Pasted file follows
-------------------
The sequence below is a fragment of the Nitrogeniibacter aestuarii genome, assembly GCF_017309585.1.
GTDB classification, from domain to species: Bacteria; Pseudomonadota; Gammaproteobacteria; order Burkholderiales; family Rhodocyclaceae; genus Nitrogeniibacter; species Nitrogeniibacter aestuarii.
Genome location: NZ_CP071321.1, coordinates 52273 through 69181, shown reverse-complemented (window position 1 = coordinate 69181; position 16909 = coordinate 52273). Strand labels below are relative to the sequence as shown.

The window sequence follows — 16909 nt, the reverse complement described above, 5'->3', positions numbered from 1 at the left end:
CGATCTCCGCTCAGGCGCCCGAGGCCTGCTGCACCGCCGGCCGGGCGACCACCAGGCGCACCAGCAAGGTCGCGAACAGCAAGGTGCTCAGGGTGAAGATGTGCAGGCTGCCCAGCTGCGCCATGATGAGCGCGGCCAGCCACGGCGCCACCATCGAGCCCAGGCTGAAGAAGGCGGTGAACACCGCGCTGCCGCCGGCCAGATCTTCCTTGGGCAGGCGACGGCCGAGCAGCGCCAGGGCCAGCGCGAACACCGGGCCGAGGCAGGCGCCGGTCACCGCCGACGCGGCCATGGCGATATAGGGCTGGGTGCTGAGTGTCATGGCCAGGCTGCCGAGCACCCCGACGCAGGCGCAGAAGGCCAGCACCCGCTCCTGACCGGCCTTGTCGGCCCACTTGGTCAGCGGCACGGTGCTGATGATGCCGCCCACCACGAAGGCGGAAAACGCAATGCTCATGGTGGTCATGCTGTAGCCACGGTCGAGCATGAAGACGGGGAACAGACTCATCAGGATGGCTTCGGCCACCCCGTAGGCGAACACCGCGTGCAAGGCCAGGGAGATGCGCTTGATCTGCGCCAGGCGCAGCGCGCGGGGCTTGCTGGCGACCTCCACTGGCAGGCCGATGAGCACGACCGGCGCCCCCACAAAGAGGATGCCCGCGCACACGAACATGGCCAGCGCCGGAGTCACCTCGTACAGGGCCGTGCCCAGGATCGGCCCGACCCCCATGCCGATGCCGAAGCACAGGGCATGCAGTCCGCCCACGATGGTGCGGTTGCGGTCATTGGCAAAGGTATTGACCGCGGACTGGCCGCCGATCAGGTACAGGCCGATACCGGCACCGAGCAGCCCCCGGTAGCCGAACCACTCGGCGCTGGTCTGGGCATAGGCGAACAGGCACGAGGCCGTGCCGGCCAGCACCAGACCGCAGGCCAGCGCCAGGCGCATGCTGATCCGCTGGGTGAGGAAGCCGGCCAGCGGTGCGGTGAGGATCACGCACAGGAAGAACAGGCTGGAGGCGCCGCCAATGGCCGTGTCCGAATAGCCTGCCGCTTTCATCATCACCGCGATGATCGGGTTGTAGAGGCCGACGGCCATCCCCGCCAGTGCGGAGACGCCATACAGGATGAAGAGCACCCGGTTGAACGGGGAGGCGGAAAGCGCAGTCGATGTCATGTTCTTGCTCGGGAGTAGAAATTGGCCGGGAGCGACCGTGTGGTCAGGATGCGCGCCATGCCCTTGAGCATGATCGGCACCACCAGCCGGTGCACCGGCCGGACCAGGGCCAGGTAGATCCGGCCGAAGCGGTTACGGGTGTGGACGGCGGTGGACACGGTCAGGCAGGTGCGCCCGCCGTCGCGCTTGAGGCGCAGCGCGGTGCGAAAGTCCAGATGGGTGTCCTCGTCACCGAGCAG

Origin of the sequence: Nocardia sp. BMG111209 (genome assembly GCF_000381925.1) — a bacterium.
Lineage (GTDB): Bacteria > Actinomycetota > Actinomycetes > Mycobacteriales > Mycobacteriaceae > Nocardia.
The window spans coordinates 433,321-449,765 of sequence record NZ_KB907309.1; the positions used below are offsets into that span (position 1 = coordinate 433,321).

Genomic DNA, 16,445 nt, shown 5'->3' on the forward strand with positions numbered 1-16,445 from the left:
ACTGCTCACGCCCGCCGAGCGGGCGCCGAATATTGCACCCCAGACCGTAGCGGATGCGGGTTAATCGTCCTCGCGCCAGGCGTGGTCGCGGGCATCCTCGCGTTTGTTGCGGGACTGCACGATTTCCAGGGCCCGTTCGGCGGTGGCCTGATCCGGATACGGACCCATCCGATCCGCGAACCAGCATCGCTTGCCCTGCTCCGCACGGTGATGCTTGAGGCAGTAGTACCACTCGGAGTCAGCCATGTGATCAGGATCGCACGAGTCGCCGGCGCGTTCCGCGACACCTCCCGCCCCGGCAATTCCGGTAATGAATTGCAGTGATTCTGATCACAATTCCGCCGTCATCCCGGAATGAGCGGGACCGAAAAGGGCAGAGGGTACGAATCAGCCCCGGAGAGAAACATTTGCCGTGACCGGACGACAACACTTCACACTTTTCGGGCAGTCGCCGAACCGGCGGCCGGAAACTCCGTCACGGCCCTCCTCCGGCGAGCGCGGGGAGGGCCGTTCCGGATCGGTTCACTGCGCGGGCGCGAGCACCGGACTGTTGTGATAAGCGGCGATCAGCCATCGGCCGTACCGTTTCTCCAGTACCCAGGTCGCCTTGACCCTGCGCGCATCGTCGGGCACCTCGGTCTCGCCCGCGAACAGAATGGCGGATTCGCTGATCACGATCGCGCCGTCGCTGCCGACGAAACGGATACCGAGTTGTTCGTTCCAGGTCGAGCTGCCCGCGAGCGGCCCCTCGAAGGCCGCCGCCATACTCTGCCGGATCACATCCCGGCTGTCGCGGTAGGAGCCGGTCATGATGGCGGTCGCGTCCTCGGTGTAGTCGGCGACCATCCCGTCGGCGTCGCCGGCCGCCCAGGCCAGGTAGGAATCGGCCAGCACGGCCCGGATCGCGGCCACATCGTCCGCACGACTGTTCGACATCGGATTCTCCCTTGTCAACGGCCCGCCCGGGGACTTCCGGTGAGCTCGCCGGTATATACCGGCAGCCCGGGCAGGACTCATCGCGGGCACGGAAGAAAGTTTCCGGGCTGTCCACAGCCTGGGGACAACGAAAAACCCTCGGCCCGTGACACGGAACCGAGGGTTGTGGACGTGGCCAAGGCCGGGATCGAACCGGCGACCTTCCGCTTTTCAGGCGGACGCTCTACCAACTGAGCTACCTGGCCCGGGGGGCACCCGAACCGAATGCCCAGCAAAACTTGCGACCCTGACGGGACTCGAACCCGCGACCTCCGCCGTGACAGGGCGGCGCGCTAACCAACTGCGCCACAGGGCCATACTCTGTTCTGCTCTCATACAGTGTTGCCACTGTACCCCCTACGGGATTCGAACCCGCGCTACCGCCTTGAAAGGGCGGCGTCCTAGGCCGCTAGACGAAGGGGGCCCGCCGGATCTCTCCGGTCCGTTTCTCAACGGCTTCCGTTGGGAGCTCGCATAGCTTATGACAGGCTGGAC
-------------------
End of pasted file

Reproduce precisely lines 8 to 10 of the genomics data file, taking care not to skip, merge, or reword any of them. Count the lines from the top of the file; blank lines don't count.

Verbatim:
The window spans coordinates 433,321-449,765 of sequence record NZ_KB907309.1; the positions used below are offsets into that span (position 1 = coordinate 433,321).

Genomic DNA, 16,445 nt, shown 5'->3' on the forward strand with positions numbered 1-16,445 from the left:
ACTGCTCACGCCCGCCGAGCGGGCGCCGAATATTGCACCCCAGACCGTAGCGGATGCGGGTTAATCGTCCTCGCGCCAGGCGTGGTCGCGGGCATCCTCGCGTTTGTTGCGGGACTGCACGATTTCCAGGGCCCGTTCGGCGGTGGCCTGATCCGGATACGGACCCATCCGATCCGCGAACCAGCATCGCTTGCCCTGCTCCGCACGGTGATGCTTGAGGCAGTAGTACCACTCGGAGTCAGCCATGTGATCAGGATCGCACGAGTCGCCGGCGCGTTCCGCGACACCTCCCGCCCCGGCAATTCCGGTAATGAATTGCAGTGATTCTGATCACAATTCCGCCGTCATCCCGGAATGAGCGGGACCGAAAAGGGCAGAGGGTACGAATCAGCCCCGGAGAGAAACATTTGCCGTGACCGGACGACAACACTTCACACTTTTCGGGCAGTCGCCGAACCGGCGGCCGGAAACTCCGTCACGGCCCTCCTCCGGCGAGCGCGGGGAGGGCCGTTCCGGATCGGTTCACTGCGCGGGCGCGAGCACCGGACTGTTGTGATAAGCGGCGATCAGCCATCGGCCGTACCGTTTCTCCAGTACCCAGGTCGCCTTGACCCTGCGCGCATCGTCGGGCACCTCGGTCTCGCCCGCGAACAGAATGGCGGATTCGCTGATCACGATCGCGCCGTCGCTGCCGACGAAACGGATACCGAGTTGTTCGTTCCAGGTCGAGCTGCCCGCGAGCGGCCCCTCGAAGGCCGCCGCCATACTCTGCCGGATCACATCCCGGCTGTCGCGGTAGGAGCCGGTCATGATGGCGGTCGCGTCCTCGGTGTAGTCGGCGACCATCCCGTCGGCGTCGCCGGCCGCCCAGGCCAGGTAGGAATCGGCCAGCACGGCCCGGATCGCGGCCACATCGTCCGCACGACTGTTCGACATCGGATTCTCCCTTGTCAACGGCCCGCCCGGGGACTTCCGGTGAGCTCGCCGGTATATACCGGCAGCCCGGGCAGGACTCATCGCGGGCACGGAAGAAAGTTTCCGGGCTGTCCACAGCCTGGGGACAACGAAAAACCCTCGGCCCGTGACACGGAACCGAGGGTTGTGGACGTGGCCAAGGCCGGGATCGAACCGGCGACCTTCCGCTTTTCAGGCGGACGCTCTACCAACTGAGCTACCTGGCCCGGGGGGCACCCGAACCGAATGCCCAGCAAAACTTGCGACCCTGACGGGACTCGAACCCGCGACCTCCGCCGTGACAGGGCGGCGCGCTAACCAACTGCGCCACAGGGCCATACTCTGTTCTGCTCTCATACAGTGTTGCCACTGTACCCCCTACGGGATTCGAACCCGCGCTACCGCCTTGAAAGGGCGGCGTCCTAGGCCGCTAGACGAAGGGGGCCCGCCGGATCTCTCCGGTCCGTTTCTCAACGGCTTCCGTTGGGAGCTCGCATAGCTTATGACAGGCTGGAC